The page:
The Woolworths supermarket, whose lease at St Ives runs until 2023, sits alongside 49 specialty tenants, including Domino’s, Red Rooster and Subway with parking for 500 cars.

It’s the second Queensland mall acquisition by Mintus in less than a year after it paid $40 million in March 2017 to buy the Woolworths-anchored Market Square Deception Bay north of Brisbane.

The company was founded in 2014 by Melham Hazzouri and has been rapidly acquiring a portfolio of malls and residential development projects.

Mr Hazzouri said the St Ives Shopping Centre and its land holding was the perfect fit for the Mintus portfolio.

“The centre allows for plenty of value add and redevelopment for the future. We look forward to significantly adding value in the short term, working with the retailers and the community to bring St Ives back to its full potential,” Mr Hazzouri said.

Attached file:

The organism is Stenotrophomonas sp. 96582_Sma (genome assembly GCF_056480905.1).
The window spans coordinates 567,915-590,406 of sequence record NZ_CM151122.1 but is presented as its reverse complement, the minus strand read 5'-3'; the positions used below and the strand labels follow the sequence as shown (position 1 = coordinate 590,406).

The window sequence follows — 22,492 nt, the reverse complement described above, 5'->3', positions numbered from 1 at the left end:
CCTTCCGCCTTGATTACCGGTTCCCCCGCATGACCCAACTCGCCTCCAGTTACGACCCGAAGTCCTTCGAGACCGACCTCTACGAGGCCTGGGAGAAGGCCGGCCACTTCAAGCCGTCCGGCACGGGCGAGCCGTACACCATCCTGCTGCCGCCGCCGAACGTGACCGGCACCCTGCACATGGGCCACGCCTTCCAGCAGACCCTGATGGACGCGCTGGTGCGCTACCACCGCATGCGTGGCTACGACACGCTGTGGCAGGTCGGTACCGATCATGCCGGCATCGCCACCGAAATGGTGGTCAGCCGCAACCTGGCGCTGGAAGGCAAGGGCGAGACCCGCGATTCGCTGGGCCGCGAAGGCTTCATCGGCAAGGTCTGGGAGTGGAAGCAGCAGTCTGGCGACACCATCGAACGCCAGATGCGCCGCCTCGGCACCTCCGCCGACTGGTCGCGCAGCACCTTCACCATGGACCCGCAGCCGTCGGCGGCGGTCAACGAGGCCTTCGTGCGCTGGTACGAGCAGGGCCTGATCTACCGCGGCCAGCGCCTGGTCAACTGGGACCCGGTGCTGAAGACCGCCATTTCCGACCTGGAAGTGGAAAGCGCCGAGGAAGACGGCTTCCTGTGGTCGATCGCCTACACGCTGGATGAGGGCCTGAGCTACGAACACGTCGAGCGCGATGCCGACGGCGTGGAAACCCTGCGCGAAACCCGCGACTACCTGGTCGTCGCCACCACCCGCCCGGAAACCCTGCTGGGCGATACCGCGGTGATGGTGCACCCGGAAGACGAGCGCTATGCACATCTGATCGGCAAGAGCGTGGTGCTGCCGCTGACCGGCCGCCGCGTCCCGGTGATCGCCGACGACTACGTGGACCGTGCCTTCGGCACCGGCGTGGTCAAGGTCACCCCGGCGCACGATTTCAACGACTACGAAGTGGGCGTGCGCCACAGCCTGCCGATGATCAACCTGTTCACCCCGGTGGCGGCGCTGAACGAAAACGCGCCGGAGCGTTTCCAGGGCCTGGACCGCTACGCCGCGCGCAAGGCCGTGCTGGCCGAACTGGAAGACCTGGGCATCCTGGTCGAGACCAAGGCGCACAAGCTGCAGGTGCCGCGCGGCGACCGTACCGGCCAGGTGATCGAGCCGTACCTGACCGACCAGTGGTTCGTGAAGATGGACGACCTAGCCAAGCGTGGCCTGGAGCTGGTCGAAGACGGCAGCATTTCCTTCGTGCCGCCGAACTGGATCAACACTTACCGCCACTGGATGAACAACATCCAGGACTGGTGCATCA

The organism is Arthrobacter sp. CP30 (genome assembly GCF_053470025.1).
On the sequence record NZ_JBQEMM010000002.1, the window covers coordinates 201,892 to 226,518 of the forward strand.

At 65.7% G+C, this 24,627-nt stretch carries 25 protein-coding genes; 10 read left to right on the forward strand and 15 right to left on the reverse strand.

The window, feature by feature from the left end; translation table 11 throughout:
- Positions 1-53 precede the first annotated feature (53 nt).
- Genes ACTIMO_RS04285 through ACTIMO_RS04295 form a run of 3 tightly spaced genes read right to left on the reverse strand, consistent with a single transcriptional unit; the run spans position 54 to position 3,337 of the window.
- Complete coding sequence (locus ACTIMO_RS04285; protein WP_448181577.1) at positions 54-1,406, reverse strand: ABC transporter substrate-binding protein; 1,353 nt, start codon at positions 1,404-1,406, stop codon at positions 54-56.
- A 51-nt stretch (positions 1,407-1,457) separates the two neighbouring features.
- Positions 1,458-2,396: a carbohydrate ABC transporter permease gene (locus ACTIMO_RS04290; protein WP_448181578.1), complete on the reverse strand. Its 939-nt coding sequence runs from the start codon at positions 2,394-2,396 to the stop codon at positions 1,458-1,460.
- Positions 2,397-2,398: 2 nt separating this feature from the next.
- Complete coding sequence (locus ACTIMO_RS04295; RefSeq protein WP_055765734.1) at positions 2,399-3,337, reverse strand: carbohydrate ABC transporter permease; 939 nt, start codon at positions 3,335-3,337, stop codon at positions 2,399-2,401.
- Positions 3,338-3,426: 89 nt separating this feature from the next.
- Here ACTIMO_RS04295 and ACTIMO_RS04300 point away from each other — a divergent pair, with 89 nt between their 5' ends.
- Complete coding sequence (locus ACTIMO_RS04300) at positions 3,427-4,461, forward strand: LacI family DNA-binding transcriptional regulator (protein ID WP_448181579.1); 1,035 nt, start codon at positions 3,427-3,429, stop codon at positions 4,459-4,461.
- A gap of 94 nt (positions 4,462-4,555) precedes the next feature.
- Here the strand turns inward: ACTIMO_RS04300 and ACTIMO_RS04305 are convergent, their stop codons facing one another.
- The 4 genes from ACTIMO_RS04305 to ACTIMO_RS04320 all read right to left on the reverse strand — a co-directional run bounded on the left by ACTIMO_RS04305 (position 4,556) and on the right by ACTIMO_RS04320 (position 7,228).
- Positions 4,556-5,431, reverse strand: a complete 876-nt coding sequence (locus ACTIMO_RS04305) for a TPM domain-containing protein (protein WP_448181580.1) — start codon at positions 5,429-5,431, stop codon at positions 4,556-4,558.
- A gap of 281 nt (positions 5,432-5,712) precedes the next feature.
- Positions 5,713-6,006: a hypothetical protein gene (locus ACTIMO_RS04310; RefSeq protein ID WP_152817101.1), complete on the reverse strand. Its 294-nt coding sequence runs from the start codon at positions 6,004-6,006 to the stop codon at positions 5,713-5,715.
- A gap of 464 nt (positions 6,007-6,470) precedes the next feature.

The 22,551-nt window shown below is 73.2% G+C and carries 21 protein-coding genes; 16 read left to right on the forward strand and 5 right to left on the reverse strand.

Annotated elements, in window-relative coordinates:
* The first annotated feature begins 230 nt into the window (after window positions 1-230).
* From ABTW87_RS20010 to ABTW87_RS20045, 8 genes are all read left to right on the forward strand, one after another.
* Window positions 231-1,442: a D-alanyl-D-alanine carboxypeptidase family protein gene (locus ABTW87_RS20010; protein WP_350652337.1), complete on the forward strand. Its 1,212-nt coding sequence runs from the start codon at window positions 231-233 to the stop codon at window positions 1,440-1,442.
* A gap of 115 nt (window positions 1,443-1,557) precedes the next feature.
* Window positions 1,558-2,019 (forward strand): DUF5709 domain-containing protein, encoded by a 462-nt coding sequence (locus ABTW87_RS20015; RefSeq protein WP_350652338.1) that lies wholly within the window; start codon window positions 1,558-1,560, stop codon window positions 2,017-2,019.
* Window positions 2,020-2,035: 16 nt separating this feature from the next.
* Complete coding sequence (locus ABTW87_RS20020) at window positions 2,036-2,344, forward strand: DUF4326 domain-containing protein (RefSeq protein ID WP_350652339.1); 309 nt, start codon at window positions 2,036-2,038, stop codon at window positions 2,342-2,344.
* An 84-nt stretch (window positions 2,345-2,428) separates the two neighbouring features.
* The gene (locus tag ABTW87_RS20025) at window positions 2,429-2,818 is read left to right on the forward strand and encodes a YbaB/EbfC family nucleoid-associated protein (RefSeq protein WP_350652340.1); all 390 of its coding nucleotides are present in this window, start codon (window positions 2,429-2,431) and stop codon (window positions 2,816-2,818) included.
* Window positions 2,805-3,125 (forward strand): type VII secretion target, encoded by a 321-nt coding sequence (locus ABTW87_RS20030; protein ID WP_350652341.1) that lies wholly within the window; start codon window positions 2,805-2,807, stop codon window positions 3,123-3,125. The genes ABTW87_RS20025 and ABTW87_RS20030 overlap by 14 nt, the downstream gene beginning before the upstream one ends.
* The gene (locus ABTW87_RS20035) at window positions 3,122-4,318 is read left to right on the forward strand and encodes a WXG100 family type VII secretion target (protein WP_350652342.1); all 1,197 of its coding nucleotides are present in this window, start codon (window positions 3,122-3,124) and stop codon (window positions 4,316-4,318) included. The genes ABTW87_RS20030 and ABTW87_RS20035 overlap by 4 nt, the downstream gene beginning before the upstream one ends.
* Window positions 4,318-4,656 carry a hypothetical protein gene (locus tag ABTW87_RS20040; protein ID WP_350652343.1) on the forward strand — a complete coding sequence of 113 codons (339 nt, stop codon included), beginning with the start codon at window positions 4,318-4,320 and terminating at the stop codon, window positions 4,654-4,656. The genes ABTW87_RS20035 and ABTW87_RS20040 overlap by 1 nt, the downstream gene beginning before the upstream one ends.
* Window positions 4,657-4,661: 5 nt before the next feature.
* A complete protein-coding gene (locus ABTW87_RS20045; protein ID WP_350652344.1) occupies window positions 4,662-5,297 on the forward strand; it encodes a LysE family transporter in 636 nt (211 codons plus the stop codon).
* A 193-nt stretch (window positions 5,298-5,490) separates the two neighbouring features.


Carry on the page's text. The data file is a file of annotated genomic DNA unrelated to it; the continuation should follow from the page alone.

The sale of St Ives Shopping Centre was transacted by Peter Tyson and Jon Tyson of Savills, in conjunction with Shane Sax of Pace Property.

“The centre attracted strong interest from the market. The sale was well contested resulting in multiple bids, primarily from private investors,” Jon Tyson said.

In 2016, Mintus purchased the Village Central Wyong, a neighbourhood shopping centre on the NSW Central Coast from MAB Corp for just under $18 million while in late 2015, Mintus partnered with Revelop to buy the last remaining parcel of land at Nelsons Ridge in Sydney’s west from Boral for almost $60 million.

Originally Published: www.afr.com

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Queensland Regional Shopping Centre Sells for $23.5m

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Queensland Regional Shopping Centre Sells for $23.5m